647.jpg

C'est déroutant mais je vais faire de mon mieux pour expliquer. Le SSU 647 a été formé au cours d'une période de mouvement lorsque l'armée américaine arrivait en France et fédéralisait les unités d'ambulances volontaires américaines préexistantes, dont certaines étaient en service dans l'armée française depuis 1914. Non seulement l'armée américaine prenait le contrôle de la unités d'ambulances, mais elles absorbaient également de nombreux hôpitaux américains gérés et financés par le secteur privé.
 
La section 647 a été formée en 1917 à Sandricourt et a absorbé de nombreux chauffeurs bénévoles de SSU 24, une section du Norton-Harjes Ambulance Service (officiellement nommé les sections d'ambulance à moteur de la Croix-Rouge américaine), qui s'étaient enrôlés dans l'armée des États-Unis. Service d'ambulance.
 
Cela signifie que le SSU 647 était une section d'ambulances de l'armée américaine formée par de nouveaux recrues américaines et d'anciens membres du SSU 24 (Norton-Harjes Ambulance Service), qui à la fin de 1917 avait été repris par la Croix-Rouge américaine. Certains de ses membres étaient également d'anciens volontaires de la « Escouade de Paris » de l'Hôpital Ambulancier Américain de Neuilly-sur-Seine, (situé dans le bâtiment du Lycée Pasteur). L'unité conglomérée formée par des Américains nouvellement arrivés en France en tant que soldats de l'armée américaine, combinés à des Américains déjà en France conduisant des ambulances à titre bénévole, a ensuite été affectée en tant qu'unité d'ambulance de l'armée américaine rattachée à l'armée française.   https://www.the-afs-archive.org/index.php?option=com_k2&view=item&id=5951:2007-039-a-history-of-section-647&Itemid=231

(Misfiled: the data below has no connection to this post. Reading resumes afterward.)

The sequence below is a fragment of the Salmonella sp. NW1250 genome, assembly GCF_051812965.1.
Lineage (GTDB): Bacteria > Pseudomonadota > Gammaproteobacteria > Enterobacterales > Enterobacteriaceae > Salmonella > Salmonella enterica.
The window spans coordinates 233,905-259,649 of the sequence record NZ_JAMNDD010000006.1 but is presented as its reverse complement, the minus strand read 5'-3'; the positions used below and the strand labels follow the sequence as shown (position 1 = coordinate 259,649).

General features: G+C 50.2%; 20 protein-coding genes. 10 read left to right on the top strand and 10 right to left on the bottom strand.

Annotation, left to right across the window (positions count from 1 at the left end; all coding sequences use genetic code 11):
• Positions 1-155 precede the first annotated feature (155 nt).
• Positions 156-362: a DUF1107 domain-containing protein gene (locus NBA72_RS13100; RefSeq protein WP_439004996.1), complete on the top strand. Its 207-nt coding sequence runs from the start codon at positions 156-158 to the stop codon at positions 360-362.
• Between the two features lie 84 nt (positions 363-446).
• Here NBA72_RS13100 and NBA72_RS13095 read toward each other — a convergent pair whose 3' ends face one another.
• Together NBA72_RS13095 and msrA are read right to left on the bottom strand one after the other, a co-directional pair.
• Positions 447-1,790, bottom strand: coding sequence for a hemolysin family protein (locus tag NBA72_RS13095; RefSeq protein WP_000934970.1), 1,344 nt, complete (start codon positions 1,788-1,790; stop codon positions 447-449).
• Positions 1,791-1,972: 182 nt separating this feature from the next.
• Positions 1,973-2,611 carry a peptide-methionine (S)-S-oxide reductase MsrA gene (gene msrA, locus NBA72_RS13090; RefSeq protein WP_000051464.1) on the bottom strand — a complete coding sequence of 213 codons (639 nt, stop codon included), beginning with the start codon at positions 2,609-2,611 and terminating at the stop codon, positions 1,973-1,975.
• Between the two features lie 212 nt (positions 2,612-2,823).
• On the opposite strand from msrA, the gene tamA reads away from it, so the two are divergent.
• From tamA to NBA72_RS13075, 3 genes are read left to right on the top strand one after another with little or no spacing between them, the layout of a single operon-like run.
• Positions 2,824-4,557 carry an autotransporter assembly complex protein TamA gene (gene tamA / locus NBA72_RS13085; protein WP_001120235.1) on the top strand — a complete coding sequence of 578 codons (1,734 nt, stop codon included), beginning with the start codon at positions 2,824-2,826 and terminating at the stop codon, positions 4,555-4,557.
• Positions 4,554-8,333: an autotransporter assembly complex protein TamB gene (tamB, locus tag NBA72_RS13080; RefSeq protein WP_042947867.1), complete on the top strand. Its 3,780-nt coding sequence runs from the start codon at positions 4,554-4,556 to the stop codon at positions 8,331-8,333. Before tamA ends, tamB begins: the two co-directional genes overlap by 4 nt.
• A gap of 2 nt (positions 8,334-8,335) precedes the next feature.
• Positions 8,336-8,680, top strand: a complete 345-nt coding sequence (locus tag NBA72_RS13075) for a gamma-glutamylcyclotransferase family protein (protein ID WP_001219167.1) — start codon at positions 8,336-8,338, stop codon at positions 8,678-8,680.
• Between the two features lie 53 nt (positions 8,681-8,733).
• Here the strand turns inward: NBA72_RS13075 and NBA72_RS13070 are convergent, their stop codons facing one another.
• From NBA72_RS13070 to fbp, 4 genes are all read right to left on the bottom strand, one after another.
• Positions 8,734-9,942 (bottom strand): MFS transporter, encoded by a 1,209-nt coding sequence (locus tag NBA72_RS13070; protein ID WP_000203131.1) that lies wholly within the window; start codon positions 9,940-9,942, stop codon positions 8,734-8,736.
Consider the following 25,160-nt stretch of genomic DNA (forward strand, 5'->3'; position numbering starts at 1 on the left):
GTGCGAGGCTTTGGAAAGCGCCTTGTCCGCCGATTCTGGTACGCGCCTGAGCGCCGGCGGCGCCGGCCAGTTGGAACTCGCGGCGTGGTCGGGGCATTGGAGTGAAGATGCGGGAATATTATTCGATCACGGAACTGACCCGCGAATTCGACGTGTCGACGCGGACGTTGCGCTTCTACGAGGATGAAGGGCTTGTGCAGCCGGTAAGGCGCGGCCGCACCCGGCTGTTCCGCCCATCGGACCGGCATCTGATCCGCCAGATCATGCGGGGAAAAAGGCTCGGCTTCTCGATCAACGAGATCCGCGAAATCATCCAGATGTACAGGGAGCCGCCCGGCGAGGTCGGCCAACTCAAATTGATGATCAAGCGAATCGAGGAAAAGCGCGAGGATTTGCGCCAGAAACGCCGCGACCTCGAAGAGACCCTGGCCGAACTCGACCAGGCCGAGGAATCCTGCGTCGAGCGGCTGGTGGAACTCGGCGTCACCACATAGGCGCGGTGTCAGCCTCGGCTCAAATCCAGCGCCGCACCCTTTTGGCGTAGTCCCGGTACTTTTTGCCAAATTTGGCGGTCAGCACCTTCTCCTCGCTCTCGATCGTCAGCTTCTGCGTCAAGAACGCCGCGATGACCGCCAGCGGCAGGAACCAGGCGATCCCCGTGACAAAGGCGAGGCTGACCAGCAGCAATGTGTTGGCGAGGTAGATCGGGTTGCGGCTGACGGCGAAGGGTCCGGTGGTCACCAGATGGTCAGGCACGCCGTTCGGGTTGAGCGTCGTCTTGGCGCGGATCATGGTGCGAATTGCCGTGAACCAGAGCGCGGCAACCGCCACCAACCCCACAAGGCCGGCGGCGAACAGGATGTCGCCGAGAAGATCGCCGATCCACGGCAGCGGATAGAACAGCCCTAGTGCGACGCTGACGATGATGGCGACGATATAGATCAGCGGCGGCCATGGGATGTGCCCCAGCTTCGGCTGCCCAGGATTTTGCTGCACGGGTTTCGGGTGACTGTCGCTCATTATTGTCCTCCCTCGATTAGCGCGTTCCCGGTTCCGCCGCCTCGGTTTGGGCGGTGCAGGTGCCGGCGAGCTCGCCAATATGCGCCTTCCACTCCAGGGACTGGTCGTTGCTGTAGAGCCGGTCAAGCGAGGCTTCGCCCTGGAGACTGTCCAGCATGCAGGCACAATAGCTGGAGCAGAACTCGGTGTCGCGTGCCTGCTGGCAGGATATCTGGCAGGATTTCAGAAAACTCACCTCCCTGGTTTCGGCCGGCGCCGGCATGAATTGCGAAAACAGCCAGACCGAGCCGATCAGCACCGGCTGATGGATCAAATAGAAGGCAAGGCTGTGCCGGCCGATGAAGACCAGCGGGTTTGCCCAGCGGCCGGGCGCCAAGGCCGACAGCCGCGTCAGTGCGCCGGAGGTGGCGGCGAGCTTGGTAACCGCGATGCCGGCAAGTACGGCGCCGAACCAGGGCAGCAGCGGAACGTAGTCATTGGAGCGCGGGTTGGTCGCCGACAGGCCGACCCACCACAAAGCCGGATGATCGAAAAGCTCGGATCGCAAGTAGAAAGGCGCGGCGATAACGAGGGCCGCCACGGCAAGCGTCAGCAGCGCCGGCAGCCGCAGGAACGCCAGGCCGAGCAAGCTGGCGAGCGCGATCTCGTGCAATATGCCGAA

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Croix de Guerre

One thing that needs to be understood is that the French military had come to respect and depend on the volunteer American ambulance and transport units, (yes, there were American camion units working for the French military.). When the US Army began absorbing and assuming control over these civilian ambulance units, the French military was concerned about loosing these valuable assets.  The US Army acquiesced and allowed these units to continue to operate on detached service with their French divisions, but under US Army control.

 

There a number of other former American volunteer organization that were absorbed by the US Army in mid to late 1917 and if you come across photos of these men at this time it can be confusing.  You may see men wearing US Army uniforms but still wearing their old visor caps.  Orders came down to repaint all of their ambulances olive drab, but occasionally the old drivers did not put quite as much paint over the old insignia, so that it could still be seen as a reminder of past glory.